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Jun 06.7

Meet our Supplier: Argan Oil from Morocco

Posted In: Ethical Buying

This past spring we traveled over 5000 miles to rural Morocco to meet our argan oil supplier, Argane Aouzac, and see how Fair Trade is impacting their community.

Argan Seeds

Known for its astonishing architecture, fragrant spices and blazing sunshine, Morocco is a bustling, multi-cultural country. Our destination was Tazghlilte, a tiny village nestled between the low, rolling Anti-Atlas Mountains. The local school had just finished for the day as we drove into town, and our vehicles were soon followed by a trail of smiling, waving children.

Visiting such a small, remote community can feel invasive. I was acutely aware of our “otherness”, but there was no doubt about it: we were welcome. Invitations to peoples’ homes for Moroccan mint tea were plentiful, as were welcoming smiles, handfuls of sweet basil and fragrant geranium flowers placed in our hair. Draped in beautiful, vibrant fabrics of every imaginable color and pattern, local teenage girls performed a traditional Berber dance in our honor. We would spend the next day drifting from home to home, village to village, meeting the many incredible women behind Argane Aouzac.


Founder Alban Colon de Franciosi first fell in love with Tazghlilte ten years ago. He was visiting a friend in the region when he noticed the abundance of argan trees—and the opportunity to stimulate the local economy by creating fair and sustainable employment for local women. He relocated, recruiting his son Jean to help him run the business, and set up an argan oil processing facility. The first in Morocco to be certified organic and Fair Trade, they now export their oil all over the world.

Our hosts first took us to see the largest argan tree in the region. You could spot it from miles away as we drove the dusty, windy road through town. Its huge canopy swayed in the wind, with plump green fruits ripening on each delicate leaf. Endemic to Morocco, argan kernels are cold-pressed to extract a rich, expensive oil that can be used for both culinary and cosmetic purposes. Argane Aouzac works with over 350 women in three villages to collect the fallen fruits, remove the flesh and hand-crack them to extract the kernel. They’re paid Fair Trade prices for their work, and their wages are handed directly to each woman—not their husband. Men in the region commonly leave to work in Casablanca shortly after getting married, only returning one or two months out of the year. As a result, women and children make up over 80% of the population—and the responsibility of caring for their families and the village has fallen on their shoulders.

Massive Argan Tree

Perhaps the most remarkable woman I met while in Tazghlilte was Fatima Lefhaili. Argane Aouzac’s local coordinator, Fatima is considered unusual in rural Morocco. Originally from Rabat, Fatima completed her university degree in social work and political science before leading the charge on multiple women’s rights initiatives. Since co-founding Association Tazghlilte, which acts in partnership with Argane Aouzac to facilitate community development, Fatima has been instrumental in ensuring that local women have a voice. “Fatima is the glue that holds this whole operation together. She’s our connection to the community,“ Jean told me, “She understands the women and helps us find out what their needs are.”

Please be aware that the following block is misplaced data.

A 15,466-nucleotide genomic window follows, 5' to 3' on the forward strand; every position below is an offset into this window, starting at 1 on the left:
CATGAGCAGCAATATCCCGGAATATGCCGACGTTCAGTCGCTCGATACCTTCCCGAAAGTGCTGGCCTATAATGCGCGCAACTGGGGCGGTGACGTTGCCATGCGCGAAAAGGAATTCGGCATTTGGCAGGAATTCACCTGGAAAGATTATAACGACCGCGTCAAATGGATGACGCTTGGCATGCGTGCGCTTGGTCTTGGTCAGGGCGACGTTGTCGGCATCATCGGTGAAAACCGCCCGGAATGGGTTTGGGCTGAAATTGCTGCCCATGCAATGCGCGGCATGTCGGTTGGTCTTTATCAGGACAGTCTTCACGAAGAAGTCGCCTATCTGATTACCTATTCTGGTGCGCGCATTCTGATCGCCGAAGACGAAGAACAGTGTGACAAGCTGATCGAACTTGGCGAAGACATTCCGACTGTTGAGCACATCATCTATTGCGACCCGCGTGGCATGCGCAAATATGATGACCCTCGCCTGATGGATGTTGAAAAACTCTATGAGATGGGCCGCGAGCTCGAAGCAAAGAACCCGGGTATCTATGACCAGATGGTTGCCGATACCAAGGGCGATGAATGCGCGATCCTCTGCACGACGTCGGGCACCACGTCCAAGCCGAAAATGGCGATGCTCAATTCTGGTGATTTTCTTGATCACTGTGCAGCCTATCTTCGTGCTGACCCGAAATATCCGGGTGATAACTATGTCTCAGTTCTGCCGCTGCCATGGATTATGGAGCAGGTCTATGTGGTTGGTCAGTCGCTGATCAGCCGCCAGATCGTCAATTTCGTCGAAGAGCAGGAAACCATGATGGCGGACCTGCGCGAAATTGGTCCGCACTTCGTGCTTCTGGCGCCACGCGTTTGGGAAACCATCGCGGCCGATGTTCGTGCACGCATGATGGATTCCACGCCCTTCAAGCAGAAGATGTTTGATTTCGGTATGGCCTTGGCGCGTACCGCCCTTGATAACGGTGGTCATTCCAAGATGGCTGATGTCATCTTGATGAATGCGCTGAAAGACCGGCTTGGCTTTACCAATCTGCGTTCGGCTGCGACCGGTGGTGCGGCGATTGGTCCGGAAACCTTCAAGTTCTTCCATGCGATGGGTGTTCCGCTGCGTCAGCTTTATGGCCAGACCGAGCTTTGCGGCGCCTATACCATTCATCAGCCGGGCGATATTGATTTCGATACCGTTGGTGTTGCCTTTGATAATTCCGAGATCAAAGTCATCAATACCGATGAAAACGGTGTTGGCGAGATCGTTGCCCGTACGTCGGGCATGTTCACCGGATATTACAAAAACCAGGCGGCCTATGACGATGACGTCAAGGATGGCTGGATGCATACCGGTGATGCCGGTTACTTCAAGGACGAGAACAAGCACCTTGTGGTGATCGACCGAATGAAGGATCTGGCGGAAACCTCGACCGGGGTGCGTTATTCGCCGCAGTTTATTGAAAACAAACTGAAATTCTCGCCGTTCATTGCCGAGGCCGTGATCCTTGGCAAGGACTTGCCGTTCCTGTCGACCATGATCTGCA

Fatima proudly showed us around the village, pointing out different developments made possible by the money they had earned through Fair Trade. The impact is undeniable—they now have access to clean drinking water, power lines and a garbage collection system have been installed, each family owns livestock, and thousands of olive trees have been planted in the region by Argan Aouzac in honor of Earth Day. But perhaps most importantly, women in the community have achieved a certain level of autonomy and influence since becoming co-providers.

Women working

Doorways, hallways and living rooms. Local women congregated in pockets wherever possible, chatting and cracking kernels with lightning precision. We (unsuccessfully) tried to emulate their method and crack a few argan kernels—it’s much harder than it looks! The women definitely enjoyed watching us try, and were so eager to teach us that it was hard not erupt in laughter each time we missed the mark. Next, we finished our day at their new arts and crafts center to interrupt a class of twenty or so giggling teenage girls learning skills like carpet weaving, embroidery and spinning. The crafts center provides a place for young women in the community to learn a marketable skill.

As the sun set behind the mountains, painting the sky with hues of orange, pink and purple, prayers heard from the local mosque floated through the air. It was a whirlwind day filled with warm smiles, laughter and hospitality, and one that I’ll never, ever forget. It was incredibly inspiring to see the effects of Fair Trade in action—it’s why we go to the lengths that we do to ensure we’re buying from an ethical, sustainable source. Argane Aouzac are just one of the Fair Trade suppliers we work with, and one of the many examples of why we dream of a day when all trade is fair.

Moroccan Road Sign

We use Argane Aouzac’s certified Fair Trade organic argan oil in our Ro’s Argan Body Conditioner and Tiny Hands Solid Hand Lotion for its moisturizing and softening properties.